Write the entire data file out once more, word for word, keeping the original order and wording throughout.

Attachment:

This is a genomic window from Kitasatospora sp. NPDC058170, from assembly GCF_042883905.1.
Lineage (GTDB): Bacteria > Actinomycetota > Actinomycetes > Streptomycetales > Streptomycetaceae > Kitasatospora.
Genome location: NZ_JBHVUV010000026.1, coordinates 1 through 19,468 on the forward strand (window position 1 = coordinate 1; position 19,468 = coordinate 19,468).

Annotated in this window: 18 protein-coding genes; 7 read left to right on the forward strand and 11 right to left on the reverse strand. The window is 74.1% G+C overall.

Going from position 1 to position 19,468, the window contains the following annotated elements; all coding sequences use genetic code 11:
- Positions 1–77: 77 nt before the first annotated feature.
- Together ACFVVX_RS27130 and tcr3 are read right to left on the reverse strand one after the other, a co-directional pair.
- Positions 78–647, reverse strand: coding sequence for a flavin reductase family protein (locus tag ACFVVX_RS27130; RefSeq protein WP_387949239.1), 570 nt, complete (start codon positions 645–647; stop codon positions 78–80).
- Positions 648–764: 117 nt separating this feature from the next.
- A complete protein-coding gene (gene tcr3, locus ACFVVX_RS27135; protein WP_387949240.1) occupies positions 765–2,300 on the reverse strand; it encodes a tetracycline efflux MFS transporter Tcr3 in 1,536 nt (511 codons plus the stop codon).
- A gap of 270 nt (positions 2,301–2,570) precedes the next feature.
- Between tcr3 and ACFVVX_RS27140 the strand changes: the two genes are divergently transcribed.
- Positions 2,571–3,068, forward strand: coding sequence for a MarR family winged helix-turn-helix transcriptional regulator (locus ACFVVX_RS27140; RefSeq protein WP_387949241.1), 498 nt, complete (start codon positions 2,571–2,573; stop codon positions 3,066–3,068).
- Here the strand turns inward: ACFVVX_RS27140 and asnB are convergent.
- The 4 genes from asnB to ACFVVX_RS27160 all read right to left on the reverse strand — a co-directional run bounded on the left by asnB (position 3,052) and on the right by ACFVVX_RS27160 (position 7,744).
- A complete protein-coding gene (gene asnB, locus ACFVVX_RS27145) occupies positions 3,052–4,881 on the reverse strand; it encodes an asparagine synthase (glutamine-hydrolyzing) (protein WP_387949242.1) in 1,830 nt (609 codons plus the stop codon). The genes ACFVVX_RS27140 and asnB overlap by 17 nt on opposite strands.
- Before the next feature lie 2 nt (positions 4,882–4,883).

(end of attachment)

This is a genomic window from Kitasatospora sp. NPDC058170, from assembly GCF_042883905.1.
Lineage (GTDB): Bacteria > Actinomycetota > Actinomycetes > Streptomycetales > Streptomycetaceae > Kitasatospora.
Genome location: NZ_JBHVUV010000026.1, coordinates 1 through 19,468 on the forward strand (window position 1 = coordinate 1; position 19,468 = coordinate 19,468).

Annotated in this window: 18 protein-coding genes; 7 read left to right on the forward strand and 11 right to left on the reverse strand. The window is 74.1% G+C overall.

Going from position 1 to position 19,468, the window contains the following annotated elements; all coding sequences use genetic code 11:
- Positions 1–77: 77 nt before the first annotated feature.
- Together ACFVVX_RS27130 and tcr3 are read right to left on the reverse strand one after the other, a co-directional pair.
- Positions 78–647, reverse strand: coding sequence for a flavin reductase family protein (locus tag ACFVVX_RS27130; RefSeq protein WP_387949239.1), 570 nt, complete (start codon positions 645–647; stop codon positions 78–80).
- Positions 648–764: 117 nt separating this feature from the next.
- A complete protein-coding gene (gene tcr3, locus ACFVVX_RS27135; protein WP_387949240.1) occupies positions 765–2,300 on the reverse strand; it encodes a tetracycline efflux MFS transporter Tcr3 in 1,536 nt (511 codons plus the stop codon).
- A gap of 270 nt (positions 2,301–2,570) precedes the next feature.
- Between tcr3 and ACFVVX_RS27140 the strand changes: the two genes are divergently transcribed.
- Positions 2,571–3,068, forward strand: coding sequence for a MarR family winged helix-turn-helix transcriptional regulator (locus ACFVVX_RS27140; RefSeq protein WP_387949241.1), 498 nt, complete (start codon positions 2,571–2,573; stop codon positions 3,066–3,068).
- Here the strand turns inward: ACFVVX_RS27140 and asnB are convergent.
- The 4 genes from asnB to ACFVVX_RS27160 all read right to left on the reverse strand — a co-directional run bounded on the left by asnB (position 3,052) and on the right by ACFVVX_RS27160 (position 7,744).
- A complete protein-coding gene (gene asnB, locus ACFVVX_RS27145) occupies positions 3,052–4,881 on the reverse strand; it encodes an asparagine synthase (glutamine-hydrolyzing) (protein WP_387949242.1) in 1,830 nt (609 codons plus the stop codon). The genes ACFVVX_RS27140 and asnB overlap by 17 nt on opposite strands.
- Before the next feature lie 2 nt (positions 4,882–4,883).